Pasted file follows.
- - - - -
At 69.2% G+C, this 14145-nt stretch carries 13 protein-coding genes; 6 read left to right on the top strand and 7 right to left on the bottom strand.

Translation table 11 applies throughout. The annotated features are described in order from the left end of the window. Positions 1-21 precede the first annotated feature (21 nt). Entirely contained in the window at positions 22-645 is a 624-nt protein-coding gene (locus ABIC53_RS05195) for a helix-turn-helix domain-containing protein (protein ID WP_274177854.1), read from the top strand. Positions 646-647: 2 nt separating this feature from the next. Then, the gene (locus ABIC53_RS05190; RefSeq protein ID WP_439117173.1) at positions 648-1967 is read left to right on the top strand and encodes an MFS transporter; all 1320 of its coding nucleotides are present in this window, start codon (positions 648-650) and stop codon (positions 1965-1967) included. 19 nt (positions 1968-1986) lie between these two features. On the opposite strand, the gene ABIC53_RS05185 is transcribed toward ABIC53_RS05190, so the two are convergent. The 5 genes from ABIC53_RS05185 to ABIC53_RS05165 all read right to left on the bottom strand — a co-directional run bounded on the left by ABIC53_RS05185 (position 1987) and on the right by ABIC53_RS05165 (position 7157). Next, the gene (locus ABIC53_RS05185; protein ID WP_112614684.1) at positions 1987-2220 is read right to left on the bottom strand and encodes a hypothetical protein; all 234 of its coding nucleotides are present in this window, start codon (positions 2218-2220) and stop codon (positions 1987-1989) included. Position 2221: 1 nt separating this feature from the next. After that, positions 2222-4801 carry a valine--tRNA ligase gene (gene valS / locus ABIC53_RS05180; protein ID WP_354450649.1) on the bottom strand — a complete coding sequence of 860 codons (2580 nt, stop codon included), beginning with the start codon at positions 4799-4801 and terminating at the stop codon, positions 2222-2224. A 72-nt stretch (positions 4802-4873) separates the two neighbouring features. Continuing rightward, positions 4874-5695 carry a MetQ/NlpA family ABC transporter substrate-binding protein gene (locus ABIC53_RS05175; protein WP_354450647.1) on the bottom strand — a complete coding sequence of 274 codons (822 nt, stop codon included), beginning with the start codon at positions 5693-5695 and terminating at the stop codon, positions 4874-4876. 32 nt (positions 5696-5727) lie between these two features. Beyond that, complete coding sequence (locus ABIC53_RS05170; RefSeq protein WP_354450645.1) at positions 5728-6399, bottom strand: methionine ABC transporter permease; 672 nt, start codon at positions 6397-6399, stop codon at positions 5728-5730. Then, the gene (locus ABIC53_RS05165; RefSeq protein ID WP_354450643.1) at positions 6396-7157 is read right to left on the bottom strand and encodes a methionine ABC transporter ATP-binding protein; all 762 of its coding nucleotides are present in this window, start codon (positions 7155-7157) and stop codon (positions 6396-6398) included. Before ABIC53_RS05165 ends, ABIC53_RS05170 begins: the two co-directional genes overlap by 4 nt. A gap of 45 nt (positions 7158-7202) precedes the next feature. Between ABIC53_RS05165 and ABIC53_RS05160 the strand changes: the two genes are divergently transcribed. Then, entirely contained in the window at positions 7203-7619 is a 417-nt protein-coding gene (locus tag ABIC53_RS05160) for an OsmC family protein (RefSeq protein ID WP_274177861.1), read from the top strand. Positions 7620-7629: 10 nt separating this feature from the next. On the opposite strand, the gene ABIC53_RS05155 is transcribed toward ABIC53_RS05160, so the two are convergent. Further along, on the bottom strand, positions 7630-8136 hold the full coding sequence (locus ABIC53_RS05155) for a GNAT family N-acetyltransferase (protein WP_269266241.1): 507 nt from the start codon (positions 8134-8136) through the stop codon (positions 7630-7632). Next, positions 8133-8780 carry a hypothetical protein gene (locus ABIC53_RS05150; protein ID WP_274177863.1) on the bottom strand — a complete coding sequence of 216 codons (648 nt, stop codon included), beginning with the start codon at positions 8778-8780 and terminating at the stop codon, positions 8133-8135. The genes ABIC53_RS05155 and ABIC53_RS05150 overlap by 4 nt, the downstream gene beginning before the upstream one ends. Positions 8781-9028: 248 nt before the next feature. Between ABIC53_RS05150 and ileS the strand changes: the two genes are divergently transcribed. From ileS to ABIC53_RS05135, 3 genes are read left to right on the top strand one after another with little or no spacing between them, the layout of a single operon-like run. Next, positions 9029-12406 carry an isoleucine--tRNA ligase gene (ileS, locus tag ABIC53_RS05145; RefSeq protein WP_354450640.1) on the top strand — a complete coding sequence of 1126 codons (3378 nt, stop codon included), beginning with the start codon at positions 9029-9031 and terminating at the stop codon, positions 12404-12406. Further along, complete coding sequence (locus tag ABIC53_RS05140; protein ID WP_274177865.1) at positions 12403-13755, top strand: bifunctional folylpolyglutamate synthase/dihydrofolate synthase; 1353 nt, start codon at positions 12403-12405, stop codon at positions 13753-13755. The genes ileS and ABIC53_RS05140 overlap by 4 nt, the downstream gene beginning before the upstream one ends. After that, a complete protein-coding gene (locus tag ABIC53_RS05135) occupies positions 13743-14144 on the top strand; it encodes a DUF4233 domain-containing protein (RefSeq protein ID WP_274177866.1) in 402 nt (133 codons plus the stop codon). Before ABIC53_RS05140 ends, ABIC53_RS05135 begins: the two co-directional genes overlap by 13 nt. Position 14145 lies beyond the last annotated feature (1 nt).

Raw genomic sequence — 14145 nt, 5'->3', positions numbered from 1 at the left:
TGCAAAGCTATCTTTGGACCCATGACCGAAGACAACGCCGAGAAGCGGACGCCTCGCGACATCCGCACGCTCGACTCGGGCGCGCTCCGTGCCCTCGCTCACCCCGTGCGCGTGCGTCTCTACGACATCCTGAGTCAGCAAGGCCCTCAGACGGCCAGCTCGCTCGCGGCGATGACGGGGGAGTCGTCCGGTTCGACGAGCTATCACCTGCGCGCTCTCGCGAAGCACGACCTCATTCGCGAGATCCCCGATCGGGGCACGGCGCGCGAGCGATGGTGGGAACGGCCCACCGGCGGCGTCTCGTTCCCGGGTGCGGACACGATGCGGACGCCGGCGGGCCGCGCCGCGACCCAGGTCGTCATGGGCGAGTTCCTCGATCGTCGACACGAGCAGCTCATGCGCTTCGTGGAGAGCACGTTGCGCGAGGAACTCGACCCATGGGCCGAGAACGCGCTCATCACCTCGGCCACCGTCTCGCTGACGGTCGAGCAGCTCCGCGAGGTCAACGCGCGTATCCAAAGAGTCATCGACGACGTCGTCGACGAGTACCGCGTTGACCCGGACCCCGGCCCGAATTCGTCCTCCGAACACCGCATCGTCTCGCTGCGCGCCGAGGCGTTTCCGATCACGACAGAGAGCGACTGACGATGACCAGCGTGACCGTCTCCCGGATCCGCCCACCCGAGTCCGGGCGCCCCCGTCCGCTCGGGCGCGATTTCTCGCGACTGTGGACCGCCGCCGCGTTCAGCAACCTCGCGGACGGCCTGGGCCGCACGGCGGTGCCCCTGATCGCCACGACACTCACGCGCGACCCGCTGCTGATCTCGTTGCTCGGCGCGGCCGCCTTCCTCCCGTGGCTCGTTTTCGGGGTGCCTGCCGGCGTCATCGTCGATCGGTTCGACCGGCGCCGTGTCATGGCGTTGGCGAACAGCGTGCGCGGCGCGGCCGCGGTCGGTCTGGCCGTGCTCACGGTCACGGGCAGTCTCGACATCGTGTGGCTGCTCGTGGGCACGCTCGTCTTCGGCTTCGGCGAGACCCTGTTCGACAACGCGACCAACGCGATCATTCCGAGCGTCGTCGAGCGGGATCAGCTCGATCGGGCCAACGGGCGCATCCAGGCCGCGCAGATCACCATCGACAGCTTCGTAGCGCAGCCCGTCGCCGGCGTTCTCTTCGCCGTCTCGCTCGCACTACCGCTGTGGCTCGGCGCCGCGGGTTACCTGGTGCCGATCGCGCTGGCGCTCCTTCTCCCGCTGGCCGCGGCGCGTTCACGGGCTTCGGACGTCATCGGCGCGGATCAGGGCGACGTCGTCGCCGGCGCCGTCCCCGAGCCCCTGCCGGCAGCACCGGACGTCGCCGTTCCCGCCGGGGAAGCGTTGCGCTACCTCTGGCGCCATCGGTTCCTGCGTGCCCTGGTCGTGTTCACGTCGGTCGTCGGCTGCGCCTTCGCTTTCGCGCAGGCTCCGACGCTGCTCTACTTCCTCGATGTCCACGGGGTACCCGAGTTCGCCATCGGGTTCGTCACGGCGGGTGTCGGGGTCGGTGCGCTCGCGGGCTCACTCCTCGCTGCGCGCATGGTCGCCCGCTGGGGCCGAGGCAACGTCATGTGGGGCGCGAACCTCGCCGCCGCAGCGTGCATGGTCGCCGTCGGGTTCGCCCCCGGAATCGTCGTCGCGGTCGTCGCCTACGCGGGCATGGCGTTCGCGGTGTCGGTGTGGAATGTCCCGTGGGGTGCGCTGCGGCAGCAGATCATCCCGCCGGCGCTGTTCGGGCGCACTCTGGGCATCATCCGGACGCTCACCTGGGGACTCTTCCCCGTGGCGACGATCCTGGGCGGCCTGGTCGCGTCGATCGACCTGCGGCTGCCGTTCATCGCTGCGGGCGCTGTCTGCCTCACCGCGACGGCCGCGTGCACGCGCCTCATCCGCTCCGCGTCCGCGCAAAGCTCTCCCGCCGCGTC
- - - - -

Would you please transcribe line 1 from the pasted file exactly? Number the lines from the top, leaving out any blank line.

At 69.2% G+C, this 14145-nt stretch carries 13 protein-coding genes; 6 read left to right on the top strand and 7 right to left on the bottom strand.